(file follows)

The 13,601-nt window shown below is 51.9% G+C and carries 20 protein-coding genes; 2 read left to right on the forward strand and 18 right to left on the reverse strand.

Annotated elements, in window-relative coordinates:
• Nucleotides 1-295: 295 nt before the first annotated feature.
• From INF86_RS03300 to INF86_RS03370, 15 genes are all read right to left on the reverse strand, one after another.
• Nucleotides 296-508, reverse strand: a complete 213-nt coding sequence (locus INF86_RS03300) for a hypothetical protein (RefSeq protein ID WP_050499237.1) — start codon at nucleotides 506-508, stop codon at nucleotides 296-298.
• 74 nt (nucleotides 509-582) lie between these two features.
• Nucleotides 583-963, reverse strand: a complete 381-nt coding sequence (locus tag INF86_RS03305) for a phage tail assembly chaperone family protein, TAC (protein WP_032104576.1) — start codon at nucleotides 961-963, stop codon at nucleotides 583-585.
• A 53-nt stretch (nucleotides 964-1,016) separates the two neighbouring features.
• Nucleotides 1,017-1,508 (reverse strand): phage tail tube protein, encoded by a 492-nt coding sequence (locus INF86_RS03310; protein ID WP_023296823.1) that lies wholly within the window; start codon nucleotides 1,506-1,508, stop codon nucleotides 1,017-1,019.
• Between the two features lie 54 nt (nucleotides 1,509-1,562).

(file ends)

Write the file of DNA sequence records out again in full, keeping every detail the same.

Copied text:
The 13,601-nt window shown below is 51.9% G+C and carries 20 protein-coding genes; 2 read left to right on the forward strand and 18 right to left on the reverse strand.

Annotated elements, in window-relative coordinates:
• Nucleotides 1-295: 295 nt before the first annotated feature.
• From INF86_RS03300 to INF86_RS03370, 15 genes are all read right to left on the reverse strand, one after another.
• Nucleotides 296-508, reverse strand: a complete 213-nt coding sequence (locus INF86_RS03300) for a hypothetical protein (RefSeq protein ID WP_050499237.1) — start codon at nucleotides 506-508, stop codon at nucleotides 296-298.
• 74 nt (nucleotides 509-582) lie between these two features.
• Nucleotides 583-963, reverse strand: a complete 381-nt coding sequence (locus tag INF86_RS03305) for a phage tail assembly chaperone family protein, TAC (protein WP_032104576.1) — start codon at nucleotides 961-963, stop codon at nucleotides 583-585.
• A 53-nt stretch (nucleotides 964-1,016) separates the two neighbouring features.
• Nucleotides 1,017-1,508 (reverse strand): phage tail tube protein, encoded by a 492-nt coding sequence (locus INF86_RS03310; protein ID WP_023296823.1) that lies wholly within the window; start codon nucleotides 1,506-1,508, stop codon nucleotides 1,017-1,019.
• Between the two features lie 54 nt (nucleotides 1,509-1,562).